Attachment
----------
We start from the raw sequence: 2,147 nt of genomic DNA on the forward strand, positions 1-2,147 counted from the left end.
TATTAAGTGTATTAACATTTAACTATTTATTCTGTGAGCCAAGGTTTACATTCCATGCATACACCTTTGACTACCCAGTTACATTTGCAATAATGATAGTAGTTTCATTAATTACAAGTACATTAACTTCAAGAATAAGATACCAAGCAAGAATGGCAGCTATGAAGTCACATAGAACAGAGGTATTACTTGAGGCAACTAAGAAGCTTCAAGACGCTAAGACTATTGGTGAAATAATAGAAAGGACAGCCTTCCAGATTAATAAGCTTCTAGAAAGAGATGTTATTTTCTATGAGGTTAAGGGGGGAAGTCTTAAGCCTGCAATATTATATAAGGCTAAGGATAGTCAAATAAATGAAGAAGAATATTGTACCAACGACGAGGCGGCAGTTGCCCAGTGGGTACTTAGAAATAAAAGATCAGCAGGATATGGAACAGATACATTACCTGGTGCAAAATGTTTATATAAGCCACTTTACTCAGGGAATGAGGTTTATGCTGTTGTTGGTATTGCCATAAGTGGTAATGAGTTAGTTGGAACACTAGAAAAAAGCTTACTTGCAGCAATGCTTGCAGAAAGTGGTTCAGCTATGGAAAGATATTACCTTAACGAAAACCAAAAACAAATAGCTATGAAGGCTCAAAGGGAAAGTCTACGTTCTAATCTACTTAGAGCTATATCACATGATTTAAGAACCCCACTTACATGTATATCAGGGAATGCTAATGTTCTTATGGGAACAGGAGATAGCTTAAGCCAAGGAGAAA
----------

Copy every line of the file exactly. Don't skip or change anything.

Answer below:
We start from the raw sequence: 2,147 nt of genomic DNA on the forward strand, positions 1-2,147 counted from the left end.
TATTAAGTGTATTAACATTTAACTATTTATTCTGTGAGCCAAGGTTTACATTCCATGCATACACCTTTGACTACCCAGTTACATTTGCAATAATGATAGTAGTTTCATTAATTACAAGTACATTAACTTCAAGAATAAGATACCAAGCAAGAATGGCAGCTATGAAGTCACATAGAACAGAGGTATTACTTGAGGCAACTAAGAAGCTTCAAGACGCTAAGACTATTGGTGAAATAATAGAAAGGACAGCCTTCCAGATTAATAAGCTTCTAGAAAGAGATGTTATTTTCTATGAGGTTAAGGGGGGAAGTCTTAAGCCTGCAATATTATATAAGGCTAAGGATAGTCAAATAAATGAAGAAGAATATTGTACCAACGACGAGGCGGCAGTTGCCCAGTGGGTACTTAGAAATAAAAGATCAGCAGGATATGGAACAGATACATTACCTGGTGCAAAATGTTTATATAAGCCACTTTACTCAGGGAATGAGGTTTATGCTGTTGTTGGTATTGCCATAAGTGGTAATGAGTTAGTTGGAACACTAGAAAAAAGCTTACTTGCAGCAATGCTTGCAGAAAGTGGTTCAGCTATGGAAAGATATTACCTTAACGAAAACCAAAAACAAATAGCTATGAAGGCTCAAAGGGAAAGTCTACGTTCTAATCTACTTAGAGCTATATCACATGATTTAAGAACCCCACTTACATGTATATCAGGGAATGCTAATGTTCTTATGGGAACAGGAGATAGCTTAAGCCAAGGAGAAA